Imagery of Regent people and campus

Dissertation Abstract

Nonverbal Cues of the Leadership Selection Process:
Leadership Selection in a Small Group

David Reginald Colbert
July 2007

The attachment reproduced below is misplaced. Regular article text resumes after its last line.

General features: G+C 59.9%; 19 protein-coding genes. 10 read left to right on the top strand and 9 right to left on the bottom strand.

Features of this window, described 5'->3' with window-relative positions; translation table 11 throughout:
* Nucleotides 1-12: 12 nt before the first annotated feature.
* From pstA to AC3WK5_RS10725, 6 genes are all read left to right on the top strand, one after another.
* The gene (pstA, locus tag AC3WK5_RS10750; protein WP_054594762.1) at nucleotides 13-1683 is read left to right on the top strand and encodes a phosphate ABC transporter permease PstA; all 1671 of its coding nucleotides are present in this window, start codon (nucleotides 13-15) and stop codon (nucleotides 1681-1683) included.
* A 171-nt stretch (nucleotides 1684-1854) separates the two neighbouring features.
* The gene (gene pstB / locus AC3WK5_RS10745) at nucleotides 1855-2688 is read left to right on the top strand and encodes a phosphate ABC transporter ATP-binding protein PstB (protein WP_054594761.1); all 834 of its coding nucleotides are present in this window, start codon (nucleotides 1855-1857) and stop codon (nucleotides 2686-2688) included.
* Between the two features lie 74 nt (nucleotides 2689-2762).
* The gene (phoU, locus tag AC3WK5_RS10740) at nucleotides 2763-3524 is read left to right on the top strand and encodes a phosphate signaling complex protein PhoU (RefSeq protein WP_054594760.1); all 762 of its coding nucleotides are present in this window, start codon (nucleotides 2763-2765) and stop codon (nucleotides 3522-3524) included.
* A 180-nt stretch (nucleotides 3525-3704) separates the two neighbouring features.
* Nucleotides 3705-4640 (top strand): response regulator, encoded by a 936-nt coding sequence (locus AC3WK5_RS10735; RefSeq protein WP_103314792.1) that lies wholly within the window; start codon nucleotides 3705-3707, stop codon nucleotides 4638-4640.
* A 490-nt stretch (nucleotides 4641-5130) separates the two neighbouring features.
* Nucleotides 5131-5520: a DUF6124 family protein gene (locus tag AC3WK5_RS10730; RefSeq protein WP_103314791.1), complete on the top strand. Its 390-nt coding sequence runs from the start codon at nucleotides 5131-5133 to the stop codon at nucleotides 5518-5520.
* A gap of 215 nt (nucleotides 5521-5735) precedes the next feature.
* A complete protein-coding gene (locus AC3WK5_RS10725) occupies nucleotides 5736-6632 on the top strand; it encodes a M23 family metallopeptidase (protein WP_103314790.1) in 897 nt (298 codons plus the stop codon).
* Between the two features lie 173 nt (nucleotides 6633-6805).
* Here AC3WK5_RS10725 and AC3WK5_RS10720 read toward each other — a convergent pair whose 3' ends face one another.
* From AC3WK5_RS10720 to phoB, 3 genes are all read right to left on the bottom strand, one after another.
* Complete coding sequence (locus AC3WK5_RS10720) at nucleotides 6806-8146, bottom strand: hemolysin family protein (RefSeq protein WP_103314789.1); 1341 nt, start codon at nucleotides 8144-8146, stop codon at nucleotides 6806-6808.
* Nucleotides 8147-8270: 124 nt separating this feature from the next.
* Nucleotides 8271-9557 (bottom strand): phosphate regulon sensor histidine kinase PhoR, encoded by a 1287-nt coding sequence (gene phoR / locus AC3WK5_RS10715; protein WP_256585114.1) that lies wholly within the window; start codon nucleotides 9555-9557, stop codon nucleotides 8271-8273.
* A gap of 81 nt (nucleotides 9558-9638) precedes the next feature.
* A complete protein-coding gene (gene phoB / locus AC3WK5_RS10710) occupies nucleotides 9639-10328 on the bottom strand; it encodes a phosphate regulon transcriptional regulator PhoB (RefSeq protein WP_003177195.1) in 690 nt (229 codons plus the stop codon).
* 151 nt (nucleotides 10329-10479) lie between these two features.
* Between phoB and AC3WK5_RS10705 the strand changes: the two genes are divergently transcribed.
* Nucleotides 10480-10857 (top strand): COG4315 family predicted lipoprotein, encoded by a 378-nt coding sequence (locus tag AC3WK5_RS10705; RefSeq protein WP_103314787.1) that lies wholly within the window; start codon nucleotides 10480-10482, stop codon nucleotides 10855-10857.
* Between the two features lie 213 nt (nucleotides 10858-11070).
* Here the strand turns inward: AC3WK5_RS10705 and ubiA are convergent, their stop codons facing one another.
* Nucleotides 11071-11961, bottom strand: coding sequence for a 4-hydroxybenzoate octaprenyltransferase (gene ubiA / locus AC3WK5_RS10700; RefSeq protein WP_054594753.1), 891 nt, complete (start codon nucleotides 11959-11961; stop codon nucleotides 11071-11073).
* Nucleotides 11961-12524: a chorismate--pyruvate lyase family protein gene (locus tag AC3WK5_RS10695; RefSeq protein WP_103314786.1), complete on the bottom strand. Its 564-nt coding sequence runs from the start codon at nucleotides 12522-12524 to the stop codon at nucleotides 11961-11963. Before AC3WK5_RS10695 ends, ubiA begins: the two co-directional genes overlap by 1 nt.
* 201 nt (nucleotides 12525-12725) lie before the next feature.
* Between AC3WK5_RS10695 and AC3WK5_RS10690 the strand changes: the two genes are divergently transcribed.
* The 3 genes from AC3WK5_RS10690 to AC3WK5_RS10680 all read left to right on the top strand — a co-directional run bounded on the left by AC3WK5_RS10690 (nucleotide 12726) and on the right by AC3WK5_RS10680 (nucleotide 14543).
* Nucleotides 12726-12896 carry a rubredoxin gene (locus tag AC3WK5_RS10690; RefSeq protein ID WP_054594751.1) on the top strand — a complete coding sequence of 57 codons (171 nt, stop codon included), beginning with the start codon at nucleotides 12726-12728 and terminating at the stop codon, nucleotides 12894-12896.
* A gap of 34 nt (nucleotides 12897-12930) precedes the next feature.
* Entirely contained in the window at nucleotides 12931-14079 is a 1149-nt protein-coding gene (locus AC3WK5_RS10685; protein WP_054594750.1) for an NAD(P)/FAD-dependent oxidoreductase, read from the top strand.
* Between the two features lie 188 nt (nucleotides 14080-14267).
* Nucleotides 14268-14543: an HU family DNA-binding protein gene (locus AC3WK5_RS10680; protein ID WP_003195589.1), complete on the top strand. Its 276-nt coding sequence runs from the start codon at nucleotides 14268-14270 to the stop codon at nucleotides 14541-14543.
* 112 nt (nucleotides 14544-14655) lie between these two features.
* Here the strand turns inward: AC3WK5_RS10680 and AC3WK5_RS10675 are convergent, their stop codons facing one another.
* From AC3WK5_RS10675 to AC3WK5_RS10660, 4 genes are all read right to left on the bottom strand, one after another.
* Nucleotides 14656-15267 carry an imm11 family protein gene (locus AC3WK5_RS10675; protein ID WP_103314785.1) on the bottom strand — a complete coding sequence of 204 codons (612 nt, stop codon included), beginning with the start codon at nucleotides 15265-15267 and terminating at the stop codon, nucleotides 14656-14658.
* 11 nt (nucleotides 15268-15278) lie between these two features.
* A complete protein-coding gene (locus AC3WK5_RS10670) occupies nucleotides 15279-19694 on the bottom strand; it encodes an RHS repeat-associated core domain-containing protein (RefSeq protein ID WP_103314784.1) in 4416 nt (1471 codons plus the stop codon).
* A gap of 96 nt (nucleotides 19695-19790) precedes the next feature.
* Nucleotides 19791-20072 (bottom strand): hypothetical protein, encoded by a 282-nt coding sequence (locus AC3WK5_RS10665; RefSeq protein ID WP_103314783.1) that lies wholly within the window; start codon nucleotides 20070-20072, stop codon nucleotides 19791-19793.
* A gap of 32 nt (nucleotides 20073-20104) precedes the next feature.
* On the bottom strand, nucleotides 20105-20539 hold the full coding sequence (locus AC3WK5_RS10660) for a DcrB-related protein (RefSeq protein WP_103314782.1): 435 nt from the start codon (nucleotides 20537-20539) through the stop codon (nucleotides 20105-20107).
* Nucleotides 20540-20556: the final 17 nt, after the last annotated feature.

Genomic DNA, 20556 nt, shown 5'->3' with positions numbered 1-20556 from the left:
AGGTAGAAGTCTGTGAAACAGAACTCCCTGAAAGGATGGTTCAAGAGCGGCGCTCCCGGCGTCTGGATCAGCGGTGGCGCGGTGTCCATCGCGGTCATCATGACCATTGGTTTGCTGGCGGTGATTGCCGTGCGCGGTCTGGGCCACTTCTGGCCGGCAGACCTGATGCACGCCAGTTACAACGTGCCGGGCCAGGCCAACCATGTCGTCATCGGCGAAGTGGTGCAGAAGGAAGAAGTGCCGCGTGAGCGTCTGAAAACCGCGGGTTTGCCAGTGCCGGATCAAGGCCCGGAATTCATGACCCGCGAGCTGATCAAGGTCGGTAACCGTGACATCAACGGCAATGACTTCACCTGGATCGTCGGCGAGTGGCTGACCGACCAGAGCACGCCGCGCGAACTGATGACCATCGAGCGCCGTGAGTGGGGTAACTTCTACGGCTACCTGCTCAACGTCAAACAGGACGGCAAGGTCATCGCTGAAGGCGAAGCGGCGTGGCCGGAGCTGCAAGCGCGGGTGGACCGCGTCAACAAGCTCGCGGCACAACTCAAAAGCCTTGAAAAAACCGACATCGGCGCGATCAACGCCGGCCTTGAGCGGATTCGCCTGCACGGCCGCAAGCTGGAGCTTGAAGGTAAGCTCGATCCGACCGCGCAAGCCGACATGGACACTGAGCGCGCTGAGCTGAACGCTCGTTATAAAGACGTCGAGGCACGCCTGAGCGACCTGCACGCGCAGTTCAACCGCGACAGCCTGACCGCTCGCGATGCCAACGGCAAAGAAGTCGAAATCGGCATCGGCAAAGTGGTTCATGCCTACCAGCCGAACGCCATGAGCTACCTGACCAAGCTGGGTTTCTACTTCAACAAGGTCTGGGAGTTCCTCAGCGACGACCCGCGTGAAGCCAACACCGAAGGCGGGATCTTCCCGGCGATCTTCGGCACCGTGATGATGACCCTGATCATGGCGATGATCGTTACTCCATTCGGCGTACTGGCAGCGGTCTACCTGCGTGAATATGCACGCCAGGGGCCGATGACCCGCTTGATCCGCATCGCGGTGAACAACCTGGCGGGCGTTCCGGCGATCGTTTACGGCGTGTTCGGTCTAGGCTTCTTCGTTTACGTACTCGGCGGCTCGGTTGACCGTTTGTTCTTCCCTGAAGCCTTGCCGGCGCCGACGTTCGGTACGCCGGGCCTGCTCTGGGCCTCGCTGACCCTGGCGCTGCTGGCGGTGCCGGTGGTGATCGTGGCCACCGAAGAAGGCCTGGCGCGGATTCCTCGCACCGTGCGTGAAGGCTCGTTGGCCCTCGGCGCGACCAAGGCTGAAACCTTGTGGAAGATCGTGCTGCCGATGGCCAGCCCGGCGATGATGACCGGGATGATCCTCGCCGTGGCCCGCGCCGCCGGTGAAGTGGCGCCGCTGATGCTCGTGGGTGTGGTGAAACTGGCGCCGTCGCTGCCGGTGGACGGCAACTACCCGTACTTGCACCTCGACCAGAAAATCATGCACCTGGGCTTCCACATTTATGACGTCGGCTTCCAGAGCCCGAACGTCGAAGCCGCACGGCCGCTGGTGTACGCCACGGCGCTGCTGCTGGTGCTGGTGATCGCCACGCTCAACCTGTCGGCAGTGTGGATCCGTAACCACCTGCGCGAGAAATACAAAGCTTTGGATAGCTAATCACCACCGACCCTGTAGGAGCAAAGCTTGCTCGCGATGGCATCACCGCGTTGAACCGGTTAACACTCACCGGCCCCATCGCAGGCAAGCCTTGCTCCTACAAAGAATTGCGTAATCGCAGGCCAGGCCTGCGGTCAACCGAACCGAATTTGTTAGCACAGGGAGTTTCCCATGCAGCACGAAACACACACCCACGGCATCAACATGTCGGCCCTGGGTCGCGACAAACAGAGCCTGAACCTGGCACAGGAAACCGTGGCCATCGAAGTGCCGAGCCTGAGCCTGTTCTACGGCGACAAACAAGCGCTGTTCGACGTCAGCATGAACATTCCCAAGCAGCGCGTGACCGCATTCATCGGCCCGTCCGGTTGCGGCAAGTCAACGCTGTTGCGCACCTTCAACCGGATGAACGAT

The vast majority of studies regarding nonverbal behavior and leadership have focused on people already in positions of leadership rather than on emerging leaders. This study focused on how leaders emerge in small groups as a result of the nonverbal cues of rapport building linked to the selection of leadership by group members. Through nonverbal cues of rapport, a small group encourages the leadership behavior of its selected candidates. Two propositions guided this exploratory qualitative research. The first proposition addressed the emergence of new leadership in a situation where the existing leader is unable or unwilling to adjust to a new context. The second proposition suggested that a small group actually encourages a specific person to manifest leadership behavior using nonverbal cues. The assumption was that the elements of rapport-building behaviors are observable as the group encourages their preferred candidate to manifest leadership behaviors. The three sample groups were volunteer construction and healthcare teams working in Central America and Mexico. Three field studies of small groups were observed as they worked in foreign environments which challenged not only the task behavior of the group but also relational behaviors. The analyzed data supported both propositions. The nonverbal behaviors which correlated most successfully with identifying the person of influence in an interaction were identified. Smiling and proxemics were documented as the dominant nonverbal cues by the observers. When the observers themselves responded to the question regarding their awareness of nonverbal cues personally received, most were unable to recall incidents of being cognitively aware. This response led to exploring the actual experiences of leaders perceiving and acting upon the nonverbal signals they received from small groups. For leaders in action, the data suggest that the most important cues for their leadership behavior are eye action and proximity.